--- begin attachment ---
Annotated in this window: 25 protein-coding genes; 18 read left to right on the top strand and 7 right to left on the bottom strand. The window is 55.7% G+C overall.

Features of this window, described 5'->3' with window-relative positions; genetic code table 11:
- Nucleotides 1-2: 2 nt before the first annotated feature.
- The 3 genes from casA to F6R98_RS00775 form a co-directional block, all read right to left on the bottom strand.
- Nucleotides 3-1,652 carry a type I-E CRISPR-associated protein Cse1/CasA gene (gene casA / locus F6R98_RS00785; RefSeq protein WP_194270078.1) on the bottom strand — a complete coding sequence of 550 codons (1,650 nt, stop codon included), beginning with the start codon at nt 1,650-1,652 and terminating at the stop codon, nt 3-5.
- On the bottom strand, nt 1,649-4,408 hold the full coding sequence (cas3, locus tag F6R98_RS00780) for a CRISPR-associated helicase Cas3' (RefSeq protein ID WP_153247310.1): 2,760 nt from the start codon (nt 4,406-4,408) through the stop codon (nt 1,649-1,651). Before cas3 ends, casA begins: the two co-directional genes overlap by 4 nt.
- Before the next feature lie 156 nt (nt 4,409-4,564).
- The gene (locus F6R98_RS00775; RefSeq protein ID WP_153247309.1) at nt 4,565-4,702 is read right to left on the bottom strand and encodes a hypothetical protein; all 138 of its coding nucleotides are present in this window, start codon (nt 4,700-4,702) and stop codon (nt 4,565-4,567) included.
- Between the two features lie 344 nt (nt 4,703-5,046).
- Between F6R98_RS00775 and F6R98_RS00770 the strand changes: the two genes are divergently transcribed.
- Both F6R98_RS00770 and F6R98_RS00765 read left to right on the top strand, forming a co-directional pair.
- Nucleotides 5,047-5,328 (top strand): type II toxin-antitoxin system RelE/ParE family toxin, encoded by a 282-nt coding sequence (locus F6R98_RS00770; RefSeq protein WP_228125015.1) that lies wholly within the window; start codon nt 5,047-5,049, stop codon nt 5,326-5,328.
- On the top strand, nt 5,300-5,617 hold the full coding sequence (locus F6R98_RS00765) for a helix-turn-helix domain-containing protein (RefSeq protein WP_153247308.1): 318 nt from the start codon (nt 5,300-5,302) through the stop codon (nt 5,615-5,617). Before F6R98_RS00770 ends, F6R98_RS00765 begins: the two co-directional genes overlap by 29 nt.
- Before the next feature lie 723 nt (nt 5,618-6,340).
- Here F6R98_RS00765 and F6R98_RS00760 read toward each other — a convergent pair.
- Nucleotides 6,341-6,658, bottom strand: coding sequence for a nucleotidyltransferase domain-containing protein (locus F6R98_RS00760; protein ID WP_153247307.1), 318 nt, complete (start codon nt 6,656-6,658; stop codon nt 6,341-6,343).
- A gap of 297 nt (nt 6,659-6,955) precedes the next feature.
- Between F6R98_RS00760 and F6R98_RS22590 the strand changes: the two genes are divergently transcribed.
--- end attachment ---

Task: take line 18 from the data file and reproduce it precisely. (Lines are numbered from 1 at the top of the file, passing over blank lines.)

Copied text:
- Between F6R98_RS00760 and F6R98_RS22590 the strand changes: the two genes are divergently transcribed.